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SMT & Inspection | August 04, 2008

Sunny prospects for the Solar Cell manufacturing Equipment market

New analysis from Frost & Sullivan, North American Solar Cell Manufacturing Equipment Markets, finds that the market earned revenues of $260.2 million in 2007 and estimates this to reach $1.2 billion in 2014.
Adverse climatic effects due to the emission of greenhouse gases have further catalyzed the shift to alternate sources such as solar, wind, nuclear, ethanol, and fuel cells. These energies have outscored natural energy resources by being cleaner, more economical, and easily replenished. Of all the alternative sources, solar energy remains the most feasible to develop on a remote property and flexible enough to meet changing requirements.

"There are clear cost advantages to installing solar panels compared to having transmission lines, particularly in areas that are not easily accessible," states a Frost & Sullivan Research Analyst. "Moreover, solar cells are easier to manage and maintain than other sources such as wind or nuclear."

Governments have also stepped in to avert the looming energy crisis in order to implement policies such as the Renewable Portfolio Standard (RPS), which mandates electricity retailers to draw a fraction of their power from renewable energy sources such as solar. Governments have supplemented these stringent laws with several tax incentives and tax breaks for solar power generation. All these moves encourage investments in solar power plants and solar cell manufacturing equipment.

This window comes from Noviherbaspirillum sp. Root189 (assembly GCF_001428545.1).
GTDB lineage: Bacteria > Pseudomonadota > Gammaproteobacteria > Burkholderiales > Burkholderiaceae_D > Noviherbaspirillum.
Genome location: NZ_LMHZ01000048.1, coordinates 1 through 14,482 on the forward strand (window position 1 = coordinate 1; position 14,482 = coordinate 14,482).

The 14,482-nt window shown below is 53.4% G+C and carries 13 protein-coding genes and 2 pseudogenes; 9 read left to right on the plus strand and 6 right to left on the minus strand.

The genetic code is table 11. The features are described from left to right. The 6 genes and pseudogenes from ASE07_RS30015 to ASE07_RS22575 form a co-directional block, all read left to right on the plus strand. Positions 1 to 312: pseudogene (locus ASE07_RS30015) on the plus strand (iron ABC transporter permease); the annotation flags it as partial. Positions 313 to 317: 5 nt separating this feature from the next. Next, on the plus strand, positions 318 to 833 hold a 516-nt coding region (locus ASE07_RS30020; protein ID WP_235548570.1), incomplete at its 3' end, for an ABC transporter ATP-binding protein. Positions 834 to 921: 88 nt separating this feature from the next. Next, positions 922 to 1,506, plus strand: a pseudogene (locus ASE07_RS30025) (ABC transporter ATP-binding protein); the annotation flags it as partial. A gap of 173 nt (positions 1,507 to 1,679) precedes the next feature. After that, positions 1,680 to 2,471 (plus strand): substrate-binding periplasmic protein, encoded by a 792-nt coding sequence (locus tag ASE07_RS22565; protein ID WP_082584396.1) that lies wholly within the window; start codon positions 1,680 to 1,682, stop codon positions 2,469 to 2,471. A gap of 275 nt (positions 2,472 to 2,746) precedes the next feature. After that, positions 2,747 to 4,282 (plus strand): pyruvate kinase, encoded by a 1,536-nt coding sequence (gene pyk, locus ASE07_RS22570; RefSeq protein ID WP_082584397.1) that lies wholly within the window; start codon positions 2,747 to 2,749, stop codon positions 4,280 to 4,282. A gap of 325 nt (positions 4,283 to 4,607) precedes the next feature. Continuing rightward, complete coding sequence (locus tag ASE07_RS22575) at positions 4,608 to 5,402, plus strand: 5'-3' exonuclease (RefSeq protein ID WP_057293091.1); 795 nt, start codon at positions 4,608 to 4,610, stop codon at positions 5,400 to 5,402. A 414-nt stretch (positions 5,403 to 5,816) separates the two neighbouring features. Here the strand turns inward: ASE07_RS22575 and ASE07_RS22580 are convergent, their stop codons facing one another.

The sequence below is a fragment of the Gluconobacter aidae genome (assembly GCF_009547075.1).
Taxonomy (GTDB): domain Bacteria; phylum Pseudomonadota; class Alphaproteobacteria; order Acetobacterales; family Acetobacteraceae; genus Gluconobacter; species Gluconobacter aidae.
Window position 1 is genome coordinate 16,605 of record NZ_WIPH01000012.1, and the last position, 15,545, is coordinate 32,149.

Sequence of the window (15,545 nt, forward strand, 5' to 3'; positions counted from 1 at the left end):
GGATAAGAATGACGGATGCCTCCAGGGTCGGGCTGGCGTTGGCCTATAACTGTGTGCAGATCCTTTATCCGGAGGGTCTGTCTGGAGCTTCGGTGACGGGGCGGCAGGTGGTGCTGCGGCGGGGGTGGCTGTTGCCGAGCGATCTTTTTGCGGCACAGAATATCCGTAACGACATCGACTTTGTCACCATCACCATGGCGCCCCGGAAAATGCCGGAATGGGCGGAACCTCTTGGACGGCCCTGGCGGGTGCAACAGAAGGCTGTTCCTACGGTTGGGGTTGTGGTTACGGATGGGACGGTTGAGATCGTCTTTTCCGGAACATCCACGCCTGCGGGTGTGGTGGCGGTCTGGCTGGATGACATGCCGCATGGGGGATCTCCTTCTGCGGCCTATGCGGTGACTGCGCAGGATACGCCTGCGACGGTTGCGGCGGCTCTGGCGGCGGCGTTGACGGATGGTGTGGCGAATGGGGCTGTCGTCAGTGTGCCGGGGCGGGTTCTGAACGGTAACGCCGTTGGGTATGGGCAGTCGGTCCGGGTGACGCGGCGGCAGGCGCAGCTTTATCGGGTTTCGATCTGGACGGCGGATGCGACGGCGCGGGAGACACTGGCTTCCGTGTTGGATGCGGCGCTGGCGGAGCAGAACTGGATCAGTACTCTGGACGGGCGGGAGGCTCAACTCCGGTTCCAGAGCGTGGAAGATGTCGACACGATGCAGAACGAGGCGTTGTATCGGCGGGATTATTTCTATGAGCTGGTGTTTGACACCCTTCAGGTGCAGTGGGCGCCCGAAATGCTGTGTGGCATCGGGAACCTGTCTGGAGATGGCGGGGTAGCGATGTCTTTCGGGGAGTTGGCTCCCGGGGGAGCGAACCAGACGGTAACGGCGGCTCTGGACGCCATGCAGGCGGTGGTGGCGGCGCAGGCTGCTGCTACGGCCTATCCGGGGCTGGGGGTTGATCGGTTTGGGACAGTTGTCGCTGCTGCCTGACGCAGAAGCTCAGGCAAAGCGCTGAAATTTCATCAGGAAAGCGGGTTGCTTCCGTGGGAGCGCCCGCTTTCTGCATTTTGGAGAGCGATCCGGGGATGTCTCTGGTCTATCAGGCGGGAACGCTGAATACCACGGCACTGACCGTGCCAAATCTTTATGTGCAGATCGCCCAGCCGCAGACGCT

Equipment vendors are working to improve efficiencies and increasing handling capacities, but their efforts offset solar energy's high Cost/W-peak compared to competing natural energy sources. The shortage of raw materials increases the costs of production.

"Polysilicon prices are as high as $200 per kilogram since silicon, which forms the base substrate for most solar modules, is currently experiencing heavy shortage," notes a Research Analyst with Frost & Sullivan. "The dearth of raw materials is preventing many manufacturing plants from operating at 100 percent capacity, driving up the prices of solar modules and hence, deterring potential investors."

Cyclically, the dwindling end-user demand has compelled manufacturers to slow down production of solar modules and this, in turn, will likely result in the sluggish sales of new equipment.

Scientists and solar cell manufacturing equipment companies have been relentlessly striving to develop advanced technologies in thin film substrates that offer higher efficiencies. While the generation of 1W of power currently costs approximately $1.75 to $5, thin film substrates will help bring down the prices to a more acceptable $1.3/W by 2012. This technology's lower requirement of silicon and substantial energy savings will likely give a boost to new equipment sales.

The North American new equipment sales reflect the popularity of thin film technology over traditional crystalline silicon. With increasing efficiencies and new technologies in the developmental stage, the potential for solar energy appears bullish.

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